Move over New York, you’ve got some serious competition. On opening night of its sixth festival of the 2012 Chicago Dancing Festival, the evening featured Chicago dance companies. Mayor Rahm Emmanuel kicked off the 2012 Chicago Dancing Festival declaring it was the largest free dancing festival in U.S. Amateur and professional, young and mature, the evening showcased the many dancing sides of Chicago’s most talented. It was a breakout night that gave the audience a dose of the unexpected, including a surprise appearance from Benny the Bull, the Chicago Bulls mascot.
Opening with a new choreographed work by Nicholas Leichter, Touch of Soul, dedicated to the late Maggie Daley, the kids from After School Matters hip hopped their way into the hearts of the audience. The dance consisted of two parts choreographed to music written by Estelle and Manu Dibango. The first section wasn’t too out of the ordinary with movements resembling what you would see in a typical hip hop dance. The second part had more of a tribal feel with the music rooted in African rhythms.
Hubbard Street Dance followed with the quick paced Scarlatti. Choreographed to the keyboard music of baroque composer Domenico Scarlatti, the choreography began with more classical dance motions, but was structured in such a manner that it morphed into a more contemporary movement. Much os Scarlatti’s keyboard music is structured into two sections (A and B) with each section repeated. Set to seven sonatas and ending with a fugue, work was eloquently performed. However, the repetitive nature the music didn’t restrict the choreography.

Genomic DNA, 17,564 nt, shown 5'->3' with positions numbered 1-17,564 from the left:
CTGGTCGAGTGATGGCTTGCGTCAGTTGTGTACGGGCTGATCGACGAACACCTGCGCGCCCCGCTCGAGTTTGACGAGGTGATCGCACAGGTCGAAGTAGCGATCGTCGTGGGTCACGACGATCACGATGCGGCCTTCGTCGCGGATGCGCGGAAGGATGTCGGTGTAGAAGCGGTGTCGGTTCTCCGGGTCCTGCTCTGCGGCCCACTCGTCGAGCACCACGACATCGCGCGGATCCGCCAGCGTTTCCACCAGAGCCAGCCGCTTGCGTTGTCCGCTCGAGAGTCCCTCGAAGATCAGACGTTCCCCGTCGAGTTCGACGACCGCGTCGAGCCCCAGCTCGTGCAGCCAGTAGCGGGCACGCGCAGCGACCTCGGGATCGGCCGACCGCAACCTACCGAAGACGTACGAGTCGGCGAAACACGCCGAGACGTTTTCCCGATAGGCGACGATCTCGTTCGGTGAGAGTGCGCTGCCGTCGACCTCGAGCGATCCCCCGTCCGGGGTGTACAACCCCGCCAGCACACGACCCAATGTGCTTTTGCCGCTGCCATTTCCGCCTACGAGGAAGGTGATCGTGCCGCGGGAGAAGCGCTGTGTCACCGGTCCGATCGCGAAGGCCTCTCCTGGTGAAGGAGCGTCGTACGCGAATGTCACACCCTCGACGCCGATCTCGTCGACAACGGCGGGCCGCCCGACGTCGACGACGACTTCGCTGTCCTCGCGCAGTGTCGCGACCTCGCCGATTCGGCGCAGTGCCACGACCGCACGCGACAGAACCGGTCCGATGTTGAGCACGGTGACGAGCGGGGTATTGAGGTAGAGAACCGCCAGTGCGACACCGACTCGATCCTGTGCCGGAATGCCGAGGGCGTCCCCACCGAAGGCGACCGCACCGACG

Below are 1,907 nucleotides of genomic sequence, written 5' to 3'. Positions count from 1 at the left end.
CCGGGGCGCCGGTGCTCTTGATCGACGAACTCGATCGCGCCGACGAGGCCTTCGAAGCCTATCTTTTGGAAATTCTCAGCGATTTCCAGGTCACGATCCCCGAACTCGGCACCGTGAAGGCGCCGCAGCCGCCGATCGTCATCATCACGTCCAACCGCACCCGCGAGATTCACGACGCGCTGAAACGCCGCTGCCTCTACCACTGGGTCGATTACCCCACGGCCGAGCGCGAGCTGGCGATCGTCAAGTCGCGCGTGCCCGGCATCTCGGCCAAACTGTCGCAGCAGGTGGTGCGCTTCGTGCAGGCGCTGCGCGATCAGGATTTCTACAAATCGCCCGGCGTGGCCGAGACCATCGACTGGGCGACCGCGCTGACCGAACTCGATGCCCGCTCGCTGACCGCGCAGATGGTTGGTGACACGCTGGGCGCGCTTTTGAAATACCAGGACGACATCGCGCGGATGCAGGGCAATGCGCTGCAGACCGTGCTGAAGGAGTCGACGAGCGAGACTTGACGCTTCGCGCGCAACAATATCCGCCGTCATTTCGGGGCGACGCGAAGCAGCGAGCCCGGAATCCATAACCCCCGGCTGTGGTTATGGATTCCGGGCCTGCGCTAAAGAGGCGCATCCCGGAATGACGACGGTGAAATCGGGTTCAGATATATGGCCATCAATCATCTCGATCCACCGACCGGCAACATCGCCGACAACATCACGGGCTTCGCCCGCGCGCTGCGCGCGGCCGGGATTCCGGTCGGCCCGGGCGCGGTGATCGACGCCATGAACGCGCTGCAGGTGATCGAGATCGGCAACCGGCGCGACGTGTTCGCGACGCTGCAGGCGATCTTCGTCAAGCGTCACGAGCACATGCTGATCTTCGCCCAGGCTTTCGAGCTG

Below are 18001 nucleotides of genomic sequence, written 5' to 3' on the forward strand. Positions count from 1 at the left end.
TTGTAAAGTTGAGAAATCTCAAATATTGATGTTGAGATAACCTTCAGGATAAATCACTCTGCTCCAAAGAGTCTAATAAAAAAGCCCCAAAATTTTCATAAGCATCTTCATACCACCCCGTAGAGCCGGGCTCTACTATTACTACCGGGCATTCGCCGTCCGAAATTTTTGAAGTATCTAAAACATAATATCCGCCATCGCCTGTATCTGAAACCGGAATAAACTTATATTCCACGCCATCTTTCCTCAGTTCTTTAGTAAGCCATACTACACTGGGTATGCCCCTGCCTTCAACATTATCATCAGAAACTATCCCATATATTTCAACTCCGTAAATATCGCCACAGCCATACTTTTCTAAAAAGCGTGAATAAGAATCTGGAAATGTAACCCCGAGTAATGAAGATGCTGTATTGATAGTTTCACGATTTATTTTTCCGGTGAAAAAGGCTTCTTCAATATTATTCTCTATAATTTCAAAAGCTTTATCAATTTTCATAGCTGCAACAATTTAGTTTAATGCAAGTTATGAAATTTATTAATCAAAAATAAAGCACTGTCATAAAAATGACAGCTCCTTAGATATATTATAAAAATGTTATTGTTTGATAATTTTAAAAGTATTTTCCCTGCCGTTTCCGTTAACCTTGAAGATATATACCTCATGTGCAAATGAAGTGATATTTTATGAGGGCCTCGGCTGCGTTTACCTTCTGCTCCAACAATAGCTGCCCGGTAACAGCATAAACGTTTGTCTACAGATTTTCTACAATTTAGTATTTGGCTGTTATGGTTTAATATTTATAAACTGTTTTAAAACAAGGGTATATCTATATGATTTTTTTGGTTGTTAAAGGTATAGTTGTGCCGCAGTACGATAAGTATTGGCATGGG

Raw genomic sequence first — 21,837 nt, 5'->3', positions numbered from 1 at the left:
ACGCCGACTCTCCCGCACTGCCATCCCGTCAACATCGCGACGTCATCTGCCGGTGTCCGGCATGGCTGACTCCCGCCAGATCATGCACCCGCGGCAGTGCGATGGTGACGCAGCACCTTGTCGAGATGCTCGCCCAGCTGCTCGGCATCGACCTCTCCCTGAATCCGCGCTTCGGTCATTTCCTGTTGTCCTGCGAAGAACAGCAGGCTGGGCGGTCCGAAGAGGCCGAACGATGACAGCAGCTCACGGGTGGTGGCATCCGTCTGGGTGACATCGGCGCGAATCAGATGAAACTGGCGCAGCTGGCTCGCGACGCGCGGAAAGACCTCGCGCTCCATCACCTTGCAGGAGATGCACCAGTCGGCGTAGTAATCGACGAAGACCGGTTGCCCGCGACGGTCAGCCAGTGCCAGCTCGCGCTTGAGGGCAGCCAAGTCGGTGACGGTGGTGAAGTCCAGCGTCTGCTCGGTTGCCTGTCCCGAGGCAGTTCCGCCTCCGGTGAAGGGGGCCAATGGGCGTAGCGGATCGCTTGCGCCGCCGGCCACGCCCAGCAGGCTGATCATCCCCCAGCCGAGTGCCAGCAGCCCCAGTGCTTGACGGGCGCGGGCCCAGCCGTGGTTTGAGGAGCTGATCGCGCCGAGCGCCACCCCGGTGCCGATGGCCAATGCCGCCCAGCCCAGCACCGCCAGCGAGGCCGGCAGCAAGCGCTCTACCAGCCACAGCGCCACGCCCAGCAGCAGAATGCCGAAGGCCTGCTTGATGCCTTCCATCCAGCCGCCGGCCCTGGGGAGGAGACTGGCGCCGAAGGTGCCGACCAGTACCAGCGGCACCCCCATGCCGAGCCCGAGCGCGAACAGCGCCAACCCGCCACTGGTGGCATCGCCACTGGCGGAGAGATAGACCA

Two Become Three was an entertaining dance set to a combination of music and narrative. Performed Giordano Dance Chicago, the choreography told the story of how a relationship progresses between men and women. As the title implies, “magic” happens between the couple leads to third being. Hearing the narrative with movements to compliments the story was hilarious.
After a brief intermission, the Chicago Joffrey Ballet performed the modern classic, In the Middle, Somewhat Elevated. Originally choreographed by William Forsythe and set to the music of Willem Thom, the dance felt like an impressionistic piece. The music was minimalistic in nature which sounded mechanical. The music seemed to imitate sounds from a factory, which made for some interesting choreography. On top of the grinding, the rhythmic booms set the stage from interesting choreography. Although modern, the dance itself was firmly rooted in classical ballet.
The evening concluded with Bolero Chicago. The dance was choreographed by Keigwin and Company, but the dancers were comprised of Chicagoans. Dogs (yes, really), kids, young adults and mature adults all contributed. Set to Bolero by Maurice Ravel, choreography explored life in the Windy City. In true Chicago style, participants wore Cubs, Bulls, White Sox and Bears sports garb. And as I mentioned early on, Benny, the Chicago Bulls Mascot, participated in the dance. Visiting a park, riding a train, getting blown around by the infamous winds of Chicago, and sports were all wrapped into about 18 minutes of sheer delight.
Walking away from the festival I couldn’t help by think how lucky this city is to have so many great dance companies.